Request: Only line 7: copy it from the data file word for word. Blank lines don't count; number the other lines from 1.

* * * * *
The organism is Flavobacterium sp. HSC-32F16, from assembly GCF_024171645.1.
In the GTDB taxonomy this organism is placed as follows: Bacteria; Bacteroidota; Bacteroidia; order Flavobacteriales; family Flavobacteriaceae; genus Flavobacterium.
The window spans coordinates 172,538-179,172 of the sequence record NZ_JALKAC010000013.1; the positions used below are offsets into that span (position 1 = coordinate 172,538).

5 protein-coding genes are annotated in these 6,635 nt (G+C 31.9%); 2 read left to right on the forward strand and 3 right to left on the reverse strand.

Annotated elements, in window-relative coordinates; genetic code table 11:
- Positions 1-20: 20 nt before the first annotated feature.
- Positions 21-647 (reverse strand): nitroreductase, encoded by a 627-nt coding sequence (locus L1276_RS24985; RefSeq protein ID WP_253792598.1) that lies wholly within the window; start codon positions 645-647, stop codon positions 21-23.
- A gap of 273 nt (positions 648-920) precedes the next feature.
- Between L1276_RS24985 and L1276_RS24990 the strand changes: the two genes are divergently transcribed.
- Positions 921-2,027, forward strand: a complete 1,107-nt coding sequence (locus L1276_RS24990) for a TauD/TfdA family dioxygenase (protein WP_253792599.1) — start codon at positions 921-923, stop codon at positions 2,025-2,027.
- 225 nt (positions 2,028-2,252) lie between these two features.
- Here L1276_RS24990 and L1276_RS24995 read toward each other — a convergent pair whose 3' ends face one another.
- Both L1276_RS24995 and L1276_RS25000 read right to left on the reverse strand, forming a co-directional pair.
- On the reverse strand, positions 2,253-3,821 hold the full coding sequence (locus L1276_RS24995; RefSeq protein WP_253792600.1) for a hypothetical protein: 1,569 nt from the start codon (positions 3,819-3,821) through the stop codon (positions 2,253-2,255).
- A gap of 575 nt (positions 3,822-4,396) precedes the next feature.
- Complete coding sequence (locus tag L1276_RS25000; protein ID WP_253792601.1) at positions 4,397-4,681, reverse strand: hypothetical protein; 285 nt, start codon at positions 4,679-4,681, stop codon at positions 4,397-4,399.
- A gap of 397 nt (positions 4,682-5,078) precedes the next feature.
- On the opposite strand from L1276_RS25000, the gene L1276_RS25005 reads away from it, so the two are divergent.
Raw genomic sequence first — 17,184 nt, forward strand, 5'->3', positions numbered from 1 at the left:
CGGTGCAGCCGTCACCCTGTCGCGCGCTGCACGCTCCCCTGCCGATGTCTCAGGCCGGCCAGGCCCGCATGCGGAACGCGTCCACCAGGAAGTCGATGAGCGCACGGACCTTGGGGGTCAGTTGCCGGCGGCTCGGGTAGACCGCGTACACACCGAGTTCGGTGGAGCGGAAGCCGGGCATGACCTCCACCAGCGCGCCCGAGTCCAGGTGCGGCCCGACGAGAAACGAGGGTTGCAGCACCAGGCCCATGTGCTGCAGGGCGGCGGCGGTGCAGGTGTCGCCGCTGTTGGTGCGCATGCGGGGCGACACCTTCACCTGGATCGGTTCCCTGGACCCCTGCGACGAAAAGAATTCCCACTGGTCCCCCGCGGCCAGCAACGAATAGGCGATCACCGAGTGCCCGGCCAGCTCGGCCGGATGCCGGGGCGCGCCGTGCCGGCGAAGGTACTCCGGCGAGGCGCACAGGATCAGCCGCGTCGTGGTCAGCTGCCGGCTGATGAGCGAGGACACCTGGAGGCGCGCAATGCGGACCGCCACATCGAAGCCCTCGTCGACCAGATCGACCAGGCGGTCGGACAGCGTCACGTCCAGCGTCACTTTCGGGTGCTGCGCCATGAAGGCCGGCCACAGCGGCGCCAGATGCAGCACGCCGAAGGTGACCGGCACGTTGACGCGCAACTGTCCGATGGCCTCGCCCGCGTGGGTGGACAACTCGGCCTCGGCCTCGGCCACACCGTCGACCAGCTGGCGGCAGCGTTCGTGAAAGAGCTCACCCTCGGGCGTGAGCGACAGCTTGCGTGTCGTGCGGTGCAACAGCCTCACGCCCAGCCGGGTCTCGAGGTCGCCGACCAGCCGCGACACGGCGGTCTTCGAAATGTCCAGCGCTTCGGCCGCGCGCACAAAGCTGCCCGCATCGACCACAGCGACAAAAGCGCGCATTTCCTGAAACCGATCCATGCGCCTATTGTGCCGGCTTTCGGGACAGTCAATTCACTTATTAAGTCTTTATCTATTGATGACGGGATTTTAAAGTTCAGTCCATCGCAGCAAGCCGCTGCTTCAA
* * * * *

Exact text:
- Positions 21-647 (reverse strand): nitroreductase, encoded by a 627-nt coding sequence (locus L1276_RS24985; RefSeq protein ID WP_253792598.1) that lies wholly within the window; start codon positions 645-647, stop codon positions 21-23.